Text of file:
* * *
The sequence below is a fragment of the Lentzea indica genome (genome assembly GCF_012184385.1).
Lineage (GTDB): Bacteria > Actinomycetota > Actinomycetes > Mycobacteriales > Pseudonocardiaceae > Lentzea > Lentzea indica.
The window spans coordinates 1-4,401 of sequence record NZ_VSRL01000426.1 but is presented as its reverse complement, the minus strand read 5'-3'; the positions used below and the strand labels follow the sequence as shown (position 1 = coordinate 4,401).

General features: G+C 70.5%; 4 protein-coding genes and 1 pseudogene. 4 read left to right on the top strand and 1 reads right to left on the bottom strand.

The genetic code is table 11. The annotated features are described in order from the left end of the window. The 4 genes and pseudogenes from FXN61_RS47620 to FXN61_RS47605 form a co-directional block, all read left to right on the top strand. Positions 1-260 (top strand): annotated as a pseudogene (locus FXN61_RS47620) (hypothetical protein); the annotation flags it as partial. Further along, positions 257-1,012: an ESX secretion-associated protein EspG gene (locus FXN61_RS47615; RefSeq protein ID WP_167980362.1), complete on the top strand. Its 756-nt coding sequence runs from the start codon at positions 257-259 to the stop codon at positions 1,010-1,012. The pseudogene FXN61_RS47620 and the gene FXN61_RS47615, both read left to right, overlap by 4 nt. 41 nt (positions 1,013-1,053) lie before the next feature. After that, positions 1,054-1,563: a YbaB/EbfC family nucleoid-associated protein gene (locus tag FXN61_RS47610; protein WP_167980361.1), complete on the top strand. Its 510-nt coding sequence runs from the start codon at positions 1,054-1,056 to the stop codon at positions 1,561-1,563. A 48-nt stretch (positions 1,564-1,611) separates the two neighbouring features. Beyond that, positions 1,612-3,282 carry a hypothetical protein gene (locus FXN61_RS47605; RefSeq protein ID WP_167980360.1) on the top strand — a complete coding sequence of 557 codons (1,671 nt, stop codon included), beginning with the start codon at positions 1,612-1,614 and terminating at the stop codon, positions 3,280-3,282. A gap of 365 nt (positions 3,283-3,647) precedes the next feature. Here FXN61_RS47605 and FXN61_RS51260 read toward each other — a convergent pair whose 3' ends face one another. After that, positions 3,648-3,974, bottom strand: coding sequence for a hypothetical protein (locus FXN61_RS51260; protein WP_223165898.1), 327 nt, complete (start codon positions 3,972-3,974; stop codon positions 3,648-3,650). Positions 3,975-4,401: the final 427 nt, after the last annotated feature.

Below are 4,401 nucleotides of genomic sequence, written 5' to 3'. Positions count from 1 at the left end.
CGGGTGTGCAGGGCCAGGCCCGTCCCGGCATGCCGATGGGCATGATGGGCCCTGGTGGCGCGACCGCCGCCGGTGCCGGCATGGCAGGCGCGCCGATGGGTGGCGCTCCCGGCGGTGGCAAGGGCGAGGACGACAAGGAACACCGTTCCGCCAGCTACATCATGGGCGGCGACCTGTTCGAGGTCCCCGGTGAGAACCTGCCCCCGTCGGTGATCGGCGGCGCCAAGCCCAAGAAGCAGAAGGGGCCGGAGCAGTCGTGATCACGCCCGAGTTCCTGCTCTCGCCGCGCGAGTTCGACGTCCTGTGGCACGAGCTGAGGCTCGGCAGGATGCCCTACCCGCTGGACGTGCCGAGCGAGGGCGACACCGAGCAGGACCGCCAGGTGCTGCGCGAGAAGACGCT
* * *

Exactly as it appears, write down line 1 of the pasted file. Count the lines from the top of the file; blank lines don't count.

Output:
The sequence below is a fragment of the Lentzea indica genome (genome assembly GCF_012184385.1).